Toronto mayoral candidate to debate affordable housing at Regent Park meeting

'Housing is the most important issue in this campaign,' organizers say

Toronto mayoral candidates have been invited to discuss the city's affordable housing needs at a meeting in Regent Park on Tuesday morning. Mayor John Tory, however, won't be there. He had told organizers he had previous commitments. Meetings are scheduled from 10 a.m. to 12 p.m. at 246 Sackville St. The meeting was for the tenants of the Toronto Community Housing building. Eleven mayoral candidates are expected.

Marcel Pereira, a housing advocate, said he organized the meeting because he believed affordable housing was a key issue in the Toronto municipal election. The meeting will focus on the need for more affordable housing in Toronto and how the problem can be fixed, he said. "I was forced to do this when I saw there was no housing meeting for mayoral candidates at all," Pereira said Sunday night. "Housing is the most important issue in this campaign." Pereira said he thinks tenants have not been a big part of the housing conversation during the campaign. He said there were only three tenant directors on Toronto's 13-member Community Housing board and he would propose that the number be increased to six.

"What we have to talk about in this election is advance the topic of equality in affordable Toronto housing and contain tenants with seats at the decision-making table," he said. He said housing can give people "a place to retreat from the storms of life." Pereira said candidates will be asked: Do you support the statement that housing is a right? If selected, would you seek to expand the construction of more affordable housing? And how do you do it?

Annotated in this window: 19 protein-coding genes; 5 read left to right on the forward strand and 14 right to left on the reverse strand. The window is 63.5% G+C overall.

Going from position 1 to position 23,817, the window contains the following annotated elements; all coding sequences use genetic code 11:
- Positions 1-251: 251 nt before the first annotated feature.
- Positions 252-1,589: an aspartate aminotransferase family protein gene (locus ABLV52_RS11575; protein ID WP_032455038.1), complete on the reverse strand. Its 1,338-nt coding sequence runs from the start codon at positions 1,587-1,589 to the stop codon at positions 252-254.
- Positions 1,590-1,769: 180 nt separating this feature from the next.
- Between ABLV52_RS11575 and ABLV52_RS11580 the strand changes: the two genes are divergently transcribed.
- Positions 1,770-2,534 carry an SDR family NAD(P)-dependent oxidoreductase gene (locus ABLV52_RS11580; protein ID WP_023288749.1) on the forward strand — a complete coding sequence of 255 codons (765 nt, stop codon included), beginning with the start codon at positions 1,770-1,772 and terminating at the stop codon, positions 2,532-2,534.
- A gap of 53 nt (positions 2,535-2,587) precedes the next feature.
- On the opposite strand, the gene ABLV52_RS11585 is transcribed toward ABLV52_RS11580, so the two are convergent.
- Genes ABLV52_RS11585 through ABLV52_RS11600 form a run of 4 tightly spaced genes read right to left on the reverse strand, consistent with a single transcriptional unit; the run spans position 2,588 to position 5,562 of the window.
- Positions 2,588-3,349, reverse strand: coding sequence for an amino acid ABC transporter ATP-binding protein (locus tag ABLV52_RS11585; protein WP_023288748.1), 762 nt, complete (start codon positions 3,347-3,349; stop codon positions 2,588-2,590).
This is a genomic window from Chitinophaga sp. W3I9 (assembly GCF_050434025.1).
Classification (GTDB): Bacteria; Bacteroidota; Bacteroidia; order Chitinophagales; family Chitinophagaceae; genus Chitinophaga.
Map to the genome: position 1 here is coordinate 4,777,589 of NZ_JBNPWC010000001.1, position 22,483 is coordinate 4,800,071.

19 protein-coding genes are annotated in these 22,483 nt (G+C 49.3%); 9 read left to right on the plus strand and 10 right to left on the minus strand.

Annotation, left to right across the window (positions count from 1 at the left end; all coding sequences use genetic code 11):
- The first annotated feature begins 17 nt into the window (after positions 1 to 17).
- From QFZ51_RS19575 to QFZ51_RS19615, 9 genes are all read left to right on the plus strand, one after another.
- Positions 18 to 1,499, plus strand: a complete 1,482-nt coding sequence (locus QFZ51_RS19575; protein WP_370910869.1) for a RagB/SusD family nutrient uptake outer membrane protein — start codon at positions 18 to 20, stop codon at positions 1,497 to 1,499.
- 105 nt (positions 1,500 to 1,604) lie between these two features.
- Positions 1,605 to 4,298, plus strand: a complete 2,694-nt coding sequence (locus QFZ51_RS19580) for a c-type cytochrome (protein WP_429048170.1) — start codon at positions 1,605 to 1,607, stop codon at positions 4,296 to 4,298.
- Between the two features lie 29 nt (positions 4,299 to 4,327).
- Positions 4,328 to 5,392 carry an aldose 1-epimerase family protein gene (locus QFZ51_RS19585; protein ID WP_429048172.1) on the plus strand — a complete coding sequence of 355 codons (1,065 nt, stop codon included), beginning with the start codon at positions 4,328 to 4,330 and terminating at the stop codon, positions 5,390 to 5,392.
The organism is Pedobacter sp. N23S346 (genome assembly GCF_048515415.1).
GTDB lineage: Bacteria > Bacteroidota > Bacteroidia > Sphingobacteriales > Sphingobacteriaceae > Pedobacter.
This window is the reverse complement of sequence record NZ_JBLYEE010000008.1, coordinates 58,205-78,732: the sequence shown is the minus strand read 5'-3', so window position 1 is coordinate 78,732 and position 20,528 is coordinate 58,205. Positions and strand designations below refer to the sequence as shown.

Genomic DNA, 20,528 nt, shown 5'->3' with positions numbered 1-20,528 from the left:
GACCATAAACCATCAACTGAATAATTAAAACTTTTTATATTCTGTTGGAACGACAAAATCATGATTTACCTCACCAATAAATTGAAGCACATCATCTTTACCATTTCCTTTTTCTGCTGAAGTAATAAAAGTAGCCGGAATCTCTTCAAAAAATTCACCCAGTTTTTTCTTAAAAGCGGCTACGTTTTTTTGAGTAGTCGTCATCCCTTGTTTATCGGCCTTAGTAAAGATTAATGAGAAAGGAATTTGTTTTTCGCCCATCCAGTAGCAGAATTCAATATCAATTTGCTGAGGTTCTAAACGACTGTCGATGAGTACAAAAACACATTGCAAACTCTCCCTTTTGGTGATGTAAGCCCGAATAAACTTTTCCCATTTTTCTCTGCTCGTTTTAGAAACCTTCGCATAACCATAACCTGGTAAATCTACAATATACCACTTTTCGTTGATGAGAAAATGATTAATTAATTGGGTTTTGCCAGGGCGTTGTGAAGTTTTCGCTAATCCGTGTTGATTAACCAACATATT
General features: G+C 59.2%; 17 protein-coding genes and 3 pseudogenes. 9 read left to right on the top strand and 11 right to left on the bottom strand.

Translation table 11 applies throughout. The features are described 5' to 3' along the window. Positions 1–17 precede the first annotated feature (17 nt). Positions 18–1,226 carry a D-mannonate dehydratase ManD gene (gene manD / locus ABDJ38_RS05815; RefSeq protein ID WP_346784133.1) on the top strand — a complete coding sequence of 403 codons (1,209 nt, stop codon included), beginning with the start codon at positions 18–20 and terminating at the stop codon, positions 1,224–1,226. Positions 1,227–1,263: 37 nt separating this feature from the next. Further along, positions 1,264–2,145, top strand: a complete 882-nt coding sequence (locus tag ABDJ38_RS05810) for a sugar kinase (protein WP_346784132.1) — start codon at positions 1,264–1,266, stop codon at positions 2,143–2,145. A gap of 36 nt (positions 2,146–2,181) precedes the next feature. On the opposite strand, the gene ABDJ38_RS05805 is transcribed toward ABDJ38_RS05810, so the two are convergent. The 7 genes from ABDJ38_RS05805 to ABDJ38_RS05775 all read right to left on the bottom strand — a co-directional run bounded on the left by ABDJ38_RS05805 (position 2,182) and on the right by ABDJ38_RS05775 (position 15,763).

He added that more rental-for-income housing was needed and he hoped the candidates would discuss how to find more income streams for cities to build affordable housing. Social housing improvements are falling behind, says expert Scott Leon, affordable housing researcher at the Wellesley Institute in Toronto, agreeing that affordable housing should be one of the main considerations in the selection.

Leon said there is a need for more funding, construction and acquisition of affordable housing for low-to-medium-income Toronto residents. "We are seeing hundreds of thousands of households struggling with affordability of housing. We are seeing homelessness increasing. We are seeing evictions displacing people from their homes and from their communities," he said. When it comes to Toronto Community Housing, he says that social housing providers have been largely ignored by the city.

"Tragically, repairs and maintenance have been neglected for decades," he said. A recent example was the collapse of the ceiling at Swansea Mews, which prompted the evacuation of the complex, forcing 400 residents to live elsewhere, he said.

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